On one hand CEO's are happily not to blame, but on the other internal politics, turf wars and a lack of alignment are a monster cited by 55% of the study.
Three things got my attention in the study and the feelings of the respondents.
Firstly, it was the simple inability of large businesses to react to market changes. Large businesses can lack structures or processes to test or attempt effective action. It means innovation never moves past the knowledge that something needs to be done, or a well-meaning strategic PowerPoint presentation.
Then the need to influence corporate culture and create an inclusive innovation story can't be underestimated. 45% of respondents blamed cultural issues for a lack of innovation which is remarkable for such a poorly defined aspect of our working lives.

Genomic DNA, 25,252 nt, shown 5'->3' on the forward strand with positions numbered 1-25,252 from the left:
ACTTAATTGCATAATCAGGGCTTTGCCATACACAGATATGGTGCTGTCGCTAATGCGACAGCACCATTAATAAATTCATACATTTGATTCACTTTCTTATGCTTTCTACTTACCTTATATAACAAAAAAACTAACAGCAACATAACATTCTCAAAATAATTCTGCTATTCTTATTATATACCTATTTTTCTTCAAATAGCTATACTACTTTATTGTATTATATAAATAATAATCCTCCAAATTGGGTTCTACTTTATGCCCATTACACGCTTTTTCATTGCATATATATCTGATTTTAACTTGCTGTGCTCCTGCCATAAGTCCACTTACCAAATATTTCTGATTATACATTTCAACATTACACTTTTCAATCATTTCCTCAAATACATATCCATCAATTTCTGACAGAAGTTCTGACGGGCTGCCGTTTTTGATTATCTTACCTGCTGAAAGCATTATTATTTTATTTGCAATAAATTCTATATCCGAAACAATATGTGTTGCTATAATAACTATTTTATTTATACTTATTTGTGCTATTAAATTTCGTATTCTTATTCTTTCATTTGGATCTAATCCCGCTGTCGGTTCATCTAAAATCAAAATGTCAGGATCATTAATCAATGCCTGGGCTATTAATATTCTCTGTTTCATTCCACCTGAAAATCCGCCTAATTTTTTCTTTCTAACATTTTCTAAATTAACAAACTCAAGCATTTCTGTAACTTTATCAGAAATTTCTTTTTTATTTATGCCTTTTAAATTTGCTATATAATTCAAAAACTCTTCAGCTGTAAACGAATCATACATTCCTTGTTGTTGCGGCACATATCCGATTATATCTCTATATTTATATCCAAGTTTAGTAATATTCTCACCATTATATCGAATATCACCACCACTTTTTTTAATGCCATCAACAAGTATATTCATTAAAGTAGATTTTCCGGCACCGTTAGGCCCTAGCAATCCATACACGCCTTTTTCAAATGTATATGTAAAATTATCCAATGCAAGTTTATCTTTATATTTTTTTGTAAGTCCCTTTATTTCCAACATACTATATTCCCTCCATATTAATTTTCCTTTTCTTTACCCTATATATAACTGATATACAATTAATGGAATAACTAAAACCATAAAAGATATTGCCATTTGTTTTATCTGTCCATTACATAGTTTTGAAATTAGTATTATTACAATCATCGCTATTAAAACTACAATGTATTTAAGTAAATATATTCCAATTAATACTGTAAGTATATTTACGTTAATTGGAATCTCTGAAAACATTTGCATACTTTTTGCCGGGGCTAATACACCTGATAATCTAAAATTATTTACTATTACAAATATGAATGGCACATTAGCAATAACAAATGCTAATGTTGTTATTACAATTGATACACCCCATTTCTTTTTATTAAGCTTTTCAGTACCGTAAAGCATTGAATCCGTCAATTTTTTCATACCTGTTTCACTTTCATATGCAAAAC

I'd argue that it's a side-effect of positive innovation actions that failed or were dropped too quickly after people invested their reputations or energy into them. Few things reinforce a feeling of inertia more than I-told-you-so disappointment.
Few things infuse a culture with self-belief better than turning ideas into reality, even if they aren't perfect every time. Start-ups disrupt with action, not perfection.
Kirsner's final point cuts to the chase and is brilliantly simple, "long-term commitment is essential".